Kidney Transplantation, Immunosuppression and the Risk of Fracture: Clinical and Economic Implications

Sarat Kuppachi, Wisit Cheungpasitporn, Ruixin Li, Yasar Caliskan, Mark A. Schnitzler, Mara McAdams-DeMarco, Ji Yoon B. Ahn, Sunjae Bae, Gregory P. Hess, Dorry L. Segev, Krista L. Lentine, David A. Axelrod

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Rationale & Objective: Disorders of bone and mineral metabolism frequently develop with advanced kidney disease, may be exacerbated by immunosuppression after kidney transplantation, and increase the risk of fractures. Study Design: Retrospective database study. Setting & Participants: Kidney-only transplant recipients aged ≥18 years from 2005 to 2016 in the United States captured in US Renal Data System records, which integrate Organ Procurement and Transplantation Network/United Network for Organ Sharing records with Medicare billing claims. Exposures: Various immunosuppression regimens in the first 3 months after kidney transplantation. Outcomes: The development of fractures, as ascertained using diagnostic codes on Medicare billing claims. Analytical Approach: We used multivariable Cox regression with inverse propensity weighting to compare the incidence of fractures >3 months-to-3 years after kidney transplantation associated with various immunosuppression regimens compared to a reference regimen of antithymocyte globulin (TMG) or alemtuzumab (ALEM) with tacrolimus + mycophenolic acid + prednisone using inverse probability treatment weighting. Results: Overall, fractures were identified in 7.5% of kidney transplant recipients (women, 8.8%; men, 6.7%; age < 55 years, 5.9%; age ≥ 55 years, 9.3%). In time-varying regression, experiencing a fracture was associated with a substantially increased risk of subsequent death within 3 months (adjusted hazard ratio [aHR], 3.06; 95% confidence interval [CI], 2.45-3.81). Fractures were also associated with increased Medicare spending (first year: $5,122; second year: $10,890; third year: $11,083; [P < 0.001]). Induction with TMG or ALEM and the avoidance or early withdrawal of steroids significantly reduced the risk of fractures in younger (aHR, 0.63; 95% CI, 0.54-0.73) and older (aHR, 0.83; 95% CI, 0.74-0.94) patients. The avoidance or early withdrawal of steroids with any induction was associated with a reduced risk of fractures in women. Limitations: This was a retrospective study which lacked data on immunosuppression levels. Conclusions: Fractures after kidney transplantation are associated with significantly increased mortality risk and costs. The early avoidance or early withdrawal of steroids after induction with TMG or ALEM reduces the risk of fractures after kidney transplantation and should be considered for patients at high-risk of this complication, including older adults and women.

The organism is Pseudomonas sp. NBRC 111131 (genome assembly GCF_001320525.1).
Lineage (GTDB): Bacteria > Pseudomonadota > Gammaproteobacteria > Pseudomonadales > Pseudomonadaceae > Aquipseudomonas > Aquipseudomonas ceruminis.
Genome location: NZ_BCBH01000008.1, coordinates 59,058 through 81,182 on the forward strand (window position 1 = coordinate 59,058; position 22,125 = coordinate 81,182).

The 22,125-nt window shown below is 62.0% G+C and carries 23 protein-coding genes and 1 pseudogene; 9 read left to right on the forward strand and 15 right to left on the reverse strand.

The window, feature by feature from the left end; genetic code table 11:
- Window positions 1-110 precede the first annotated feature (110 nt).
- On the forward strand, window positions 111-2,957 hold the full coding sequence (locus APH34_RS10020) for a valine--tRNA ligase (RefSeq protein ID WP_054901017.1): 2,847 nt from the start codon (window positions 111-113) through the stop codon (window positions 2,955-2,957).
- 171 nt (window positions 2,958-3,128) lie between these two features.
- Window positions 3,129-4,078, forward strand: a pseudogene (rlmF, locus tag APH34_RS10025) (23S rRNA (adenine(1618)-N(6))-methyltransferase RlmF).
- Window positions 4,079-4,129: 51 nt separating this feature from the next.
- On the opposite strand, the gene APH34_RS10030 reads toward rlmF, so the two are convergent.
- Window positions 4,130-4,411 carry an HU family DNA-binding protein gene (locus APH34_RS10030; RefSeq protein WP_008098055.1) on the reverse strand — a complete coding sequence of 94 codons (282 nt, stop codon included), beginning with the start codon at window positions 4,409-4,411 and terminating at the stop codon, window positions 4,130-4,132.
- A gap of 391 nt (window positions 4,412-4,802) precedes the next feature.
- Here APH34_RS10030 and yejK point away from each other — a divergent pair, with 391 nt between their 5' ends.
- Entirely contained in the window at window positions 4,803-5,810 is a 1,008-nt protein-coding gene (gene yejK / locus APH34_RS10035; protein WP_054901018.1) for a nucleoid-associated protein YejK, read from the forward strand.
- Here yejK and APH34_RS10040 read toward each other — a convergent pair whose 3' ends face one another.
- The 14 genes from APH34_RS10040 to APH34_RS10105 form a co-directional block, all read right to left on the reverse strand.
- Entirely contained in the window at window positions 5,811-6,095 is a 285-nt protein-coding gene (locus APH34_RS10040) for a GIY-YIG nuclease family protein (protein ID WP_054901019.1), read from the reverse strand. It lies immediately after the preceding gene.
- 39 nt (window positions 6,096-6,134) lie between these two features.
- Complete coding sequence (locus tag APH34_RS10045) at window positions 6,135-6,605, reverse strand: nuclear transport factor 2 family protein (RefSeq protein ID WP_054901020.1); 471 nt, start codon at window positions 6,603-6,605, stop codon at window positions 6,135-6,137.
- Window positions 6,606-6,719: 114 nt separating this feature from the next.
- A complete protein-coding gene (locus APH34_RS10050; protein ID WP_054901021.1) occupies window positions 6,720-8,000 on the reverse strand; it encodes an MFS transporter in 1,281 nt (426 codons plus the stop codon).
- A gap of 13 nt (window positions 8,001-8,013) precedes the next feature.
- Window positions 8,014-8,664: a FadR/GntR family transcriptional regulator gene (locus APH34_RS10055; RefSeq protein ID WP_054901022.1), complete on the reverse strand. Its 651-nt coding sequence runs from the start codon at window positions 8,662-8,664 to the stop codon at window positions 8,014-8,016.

Original languageEnglish (US)
Article number100474
JournalKidney Medicine
Issue number6
StatePublished - Jun 2022


  • Aging
  • Medicare
  • economics
  • fractures
  • immunosuppression
  • kidney transplantation

ASJC Scopus subject areas

  • Internal Medicine
  • Nephrology


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